The island of Timor is split by a strip of mountains that runs east-to-west and divides the country in two. The north coast is a generally hotter and has a more irregular climate, while the south coast boasts large plains and milder weather. The country’s highest peak is Mount Tatamailau, also known as Mount Ramelau, at 2,986 meters, followed by four other peaks, all above the 2,000-meter mark: Mount Cablaque, on the border of Ermera and Ainaro districts, Mount Meriquen and Mount Loelaco, near the border, and Mount Matebian, between Baucau and Viqueque.
Homo sapiens arrived in Timor around 42,000 years ago. The first inhabitants lived mostly from the abundant fish and shellfish, as well as plants and the few mammals on the island (mostly bats and a now-extinct species of large rat). The archaeological record also points to early contact with New Guinea, with animals like the cuscus (Phalanger orientalis) and some plants originating there, suggesting people at that time were island-hopping back and forth.
The Portuguese reached the coast of Timor around 1515. They settled at Lifau, now the enclave of Oecussi in the western half of Timor.
When World War II started, the Australians, aware of Timor’s importance as a buffer zone, landed in Dili, despite Portuguese protests. The Japanese then used the presence of the Australians as a pretext for an invasion in February 1942, staying until September 1945.
On November 28, 1975, Fretilin declared the República Democrática de Timor-Leste (RDTL). The RDTL was recognized just by a few countries, mainly former Portuguese colonies in Africa, and was short-lived. Ten days later, on December 7, 1975, Indonesian troops invaded. Some 60,000 people lost their lives in the early years of Indonesian annexation, contributing to a death toll of about 200,000 for the whole period of its administration. The seizure was condemned by Portugal and the United Nations.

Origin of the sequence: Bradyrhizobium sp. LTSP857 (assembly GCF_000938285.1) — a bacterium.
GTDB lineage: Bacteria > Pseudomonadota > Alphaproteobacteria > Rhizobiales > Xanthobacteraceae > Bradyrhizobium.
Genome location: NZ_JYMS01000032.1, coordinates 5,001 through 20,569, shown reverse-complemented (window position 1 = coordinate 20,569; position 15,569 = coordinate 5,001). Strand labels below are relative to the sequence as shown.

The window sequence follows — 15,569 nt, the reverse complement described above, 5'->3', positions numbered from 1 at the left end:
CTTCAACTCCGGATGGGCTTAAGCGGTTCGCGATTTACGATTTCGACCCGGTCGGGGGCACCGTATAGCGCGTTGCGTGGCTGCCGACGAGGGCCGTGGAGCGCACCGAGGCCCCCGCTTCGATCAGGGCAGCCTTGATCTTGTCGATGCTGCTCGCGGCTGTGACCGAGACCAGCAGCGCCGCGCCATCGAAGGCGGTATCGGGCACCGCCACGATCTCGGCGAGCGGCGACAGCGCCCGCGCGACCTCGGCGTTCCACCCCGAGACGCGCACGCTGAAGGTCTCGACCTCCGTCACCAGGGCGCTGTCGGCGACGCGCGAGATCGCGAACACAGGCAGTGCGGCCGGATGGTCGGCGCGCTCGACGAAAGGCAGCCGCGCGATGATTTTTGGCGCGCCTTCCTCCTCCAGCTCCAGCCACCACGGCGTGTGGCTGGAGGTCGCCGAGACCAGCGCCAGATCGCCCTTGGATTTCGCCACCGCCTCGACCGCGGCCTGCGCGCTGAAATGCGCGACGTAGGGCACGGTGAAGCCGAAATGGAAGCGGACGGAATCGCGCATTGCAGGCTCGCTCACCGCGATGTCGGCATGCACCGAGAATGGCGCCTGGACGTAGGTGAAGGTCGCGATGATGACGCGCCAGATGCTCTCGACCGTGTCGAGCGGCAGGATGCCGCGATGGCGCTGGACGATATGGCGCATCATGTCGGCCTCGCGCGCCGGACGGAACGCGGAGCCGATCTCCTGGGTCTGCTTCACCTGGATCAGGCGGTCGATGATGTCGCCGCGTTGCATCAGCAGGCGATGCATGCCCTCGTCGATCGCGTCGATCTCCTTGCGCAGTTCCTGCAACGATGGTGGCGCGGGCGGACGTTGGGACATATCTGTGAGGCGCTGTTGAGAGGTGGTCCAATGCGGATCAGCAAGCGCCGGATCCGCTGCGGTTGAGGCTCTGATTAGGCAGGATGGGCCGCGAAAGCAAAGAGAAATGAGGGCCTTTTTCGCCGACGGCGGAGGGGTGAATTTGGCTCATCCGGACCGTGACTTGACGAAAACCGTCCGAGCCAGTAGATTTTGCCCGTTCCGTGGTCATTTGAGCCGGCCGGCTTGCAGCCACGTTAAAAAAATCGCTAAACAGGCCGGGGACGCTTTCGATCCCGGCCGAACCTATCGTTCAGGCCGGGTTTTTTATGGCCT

An agreement on a popular consultation for Timor-Leste was finally reached in May 1999, under the auspices of then United Nations Secretary-General
Kofi Annan and in September 1999, the people of Timor-Leste voted overwhelmingly – 78.5% — in favor of independence from Indonesia.
On August 30, 2001, Timor-Leste had its first free elections for representatives who were charged with writing a new constitution and on May 20, Timor-Leste became the world’s first new country of this millennium. (Adapted from the Timor-Leste government web site)